An emerging theme among Skoll Foundation Awardees is the strategic use of data to inform and influence decision-making by governments, corporations, consumers, and communities. While all organizations use data on some level for day-to-day activities and impact measurement, for some, it is the means by which they actually create change. These organizations must ask themselves questions like:
Let’s take a look at some of the ways that social entrepreneurs put data at the heart of their strategies for systems change.
Slum dwellers are routinely excluded from the economies and political structures of their surrounding cities. Through its Know Your City program, Shack/Slum Dwellers International collects and consolidates city-wide data on slum settlements, giving a voice to these communities. By organizing themselves and collecting data on their settlements, slum communities can negotiate, advocate, and partner with local governments to improve their living conditions.
A leader in a growing global movement of people using business as a force for good, B Lab uses certification and impact scores to indicate how well companies meet rigorous standards of environmental performance, public transparency, and legal accountability. By making this data publicly accessible, B Corporations can effectively differentiate themselves from competitors and attract additional investment as well as top talent.
Through its Akvo FLOW tool, Water For People collects, manages, analyzes, and displays real-time data on the functionality of its water points. With this data available to the public, maintenance professionals are able to respond to community needs and Water for People is able to provide ongoing monitoring and evaluation support to its partners. This ensures that water points and sanitation facilities continue to be used after they are built.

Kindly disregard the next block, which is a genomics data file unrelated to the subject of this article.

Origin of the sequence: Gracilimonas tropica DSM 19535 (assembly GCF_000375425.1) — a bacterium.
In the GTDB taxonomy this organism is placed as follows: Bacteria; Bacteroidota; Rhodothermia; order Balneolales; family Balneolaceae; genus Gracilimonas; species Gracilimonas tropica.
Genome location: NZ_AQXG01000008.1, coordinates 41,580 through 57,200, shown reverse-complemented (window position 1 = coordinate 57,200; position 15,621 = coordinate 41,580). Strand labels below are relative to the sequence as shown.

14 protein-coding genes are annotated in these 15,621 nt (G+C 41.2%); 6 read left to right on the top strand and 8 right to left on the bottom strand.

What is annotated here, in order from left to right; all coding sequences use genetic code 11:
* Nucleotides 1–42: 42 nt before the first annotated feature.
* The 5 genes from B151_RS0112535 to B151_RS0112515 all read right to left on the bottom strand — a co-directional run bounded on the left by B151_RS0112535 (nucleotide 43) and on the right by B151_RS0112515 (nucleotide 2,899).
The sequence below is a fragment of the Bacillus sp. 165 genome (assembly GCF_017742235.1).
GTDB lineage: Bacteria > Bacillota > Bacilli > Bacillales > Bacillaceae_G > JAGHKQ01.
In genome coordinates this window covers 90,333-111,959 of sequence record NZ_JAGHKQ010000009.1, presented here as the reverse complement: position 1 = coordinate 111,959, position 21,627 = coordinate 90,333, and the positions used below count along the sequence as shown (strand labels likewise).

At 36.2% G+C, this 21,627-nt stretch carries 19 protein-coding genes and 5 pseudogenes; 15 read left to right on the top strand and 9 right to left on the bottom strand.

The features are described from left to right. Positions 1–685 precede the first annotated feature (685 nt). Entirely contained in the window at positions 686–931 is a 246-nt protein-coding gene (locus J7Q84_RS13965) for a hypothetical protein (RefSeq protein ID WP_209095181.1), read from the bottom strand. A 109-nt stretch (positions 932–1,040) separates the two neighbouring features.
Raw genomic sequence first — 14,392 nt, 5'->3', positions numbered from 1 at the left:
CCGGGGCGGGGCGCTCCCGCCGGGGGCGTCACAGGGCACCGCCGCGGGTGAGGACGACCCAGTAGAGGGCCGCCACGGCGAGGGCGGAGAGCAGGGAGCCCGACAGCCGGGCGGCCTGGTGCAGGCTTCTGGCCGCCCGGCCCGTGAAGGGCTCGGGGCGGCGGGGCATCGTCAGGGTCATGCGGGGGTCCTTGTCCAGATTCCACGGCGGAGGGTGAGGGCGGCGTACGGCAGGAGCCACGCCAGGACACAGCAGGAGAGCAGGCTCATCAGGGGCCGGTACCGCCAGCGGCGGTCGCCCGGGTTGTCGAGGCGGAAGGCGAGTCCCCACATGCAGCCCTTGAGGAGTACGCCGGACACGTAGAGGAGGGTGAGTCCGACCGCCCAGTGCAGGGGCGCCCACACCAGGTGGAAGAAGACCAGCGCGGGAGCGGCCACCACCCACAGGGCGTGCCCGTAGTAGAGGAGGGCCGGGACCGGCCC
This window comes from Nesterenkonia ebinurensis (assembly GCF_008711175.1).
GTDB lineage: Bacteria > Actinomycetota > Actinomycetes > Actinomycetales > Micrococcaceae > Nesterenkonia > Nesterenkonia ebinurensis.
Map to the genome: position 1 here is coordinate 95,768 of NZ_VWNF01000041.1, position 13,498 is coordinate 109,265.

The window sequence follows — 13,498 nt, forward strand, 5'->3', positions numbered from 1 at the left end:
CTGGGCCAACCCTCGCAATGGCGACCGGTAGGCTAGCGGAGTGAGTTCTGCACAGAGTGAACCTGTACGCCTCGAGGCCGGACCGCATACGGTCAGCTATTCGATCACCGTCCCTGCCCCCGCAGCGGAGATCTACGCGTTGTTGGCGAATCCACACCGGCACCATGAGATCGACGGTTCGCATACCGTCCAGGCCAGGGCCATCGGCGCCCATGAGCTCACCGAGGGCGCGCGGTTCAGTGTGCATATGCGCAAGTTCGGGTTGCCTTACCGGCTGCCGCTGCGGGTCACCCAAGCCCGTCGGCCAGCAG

Frameworks help us analyze complex problems and assess the impact achieved in addressing them. Global Footprint Network accelerates the use of the Ecological Footprint, a resource management tool that measures how much nature we have, how much we use, and who uses what. The Ecological Footprint helps governments, corporations, communities, and individuals make sense of their ecological impacts and helps them identify specific actions they can take to be more responsible stewards of natural resources.
Technological tools can aid the collection of data, whether quantitative or qualitative, that supports decision-making. Videre equips oppressed communities in hard-to-access areas with video cameras disguised as common items like lighters or pens. Then they use the captured visual and audio evidence to expose human rights violations. The tools are made available directly to communities and also to other civil society organizations already working on human rights issues.
Despite these successes, challenges abound for social entrepreneurs whose work revolves around data—ranging from designing culturally appropriate data collection methods to ensuring data privacy and accessibility for beneficiaries.
For more information on some of these challenges, I recommend a recent report from the Ford and MacArthur foundations that looks at data ethics, and uncovers some deeper concerns that grant-makers face today.
As technology continues to advance, social entrepreneurs will find new ways of working with data to influence decision-makers and help solve the world’s most pressing problems. However, what we have learned from social entrepreneurs is that all the data in the world will not have an impact unless it can find an audience that is able and willing to use it. Effective communication and partnerships are critical elements of success for data-centered social entrepreneurs.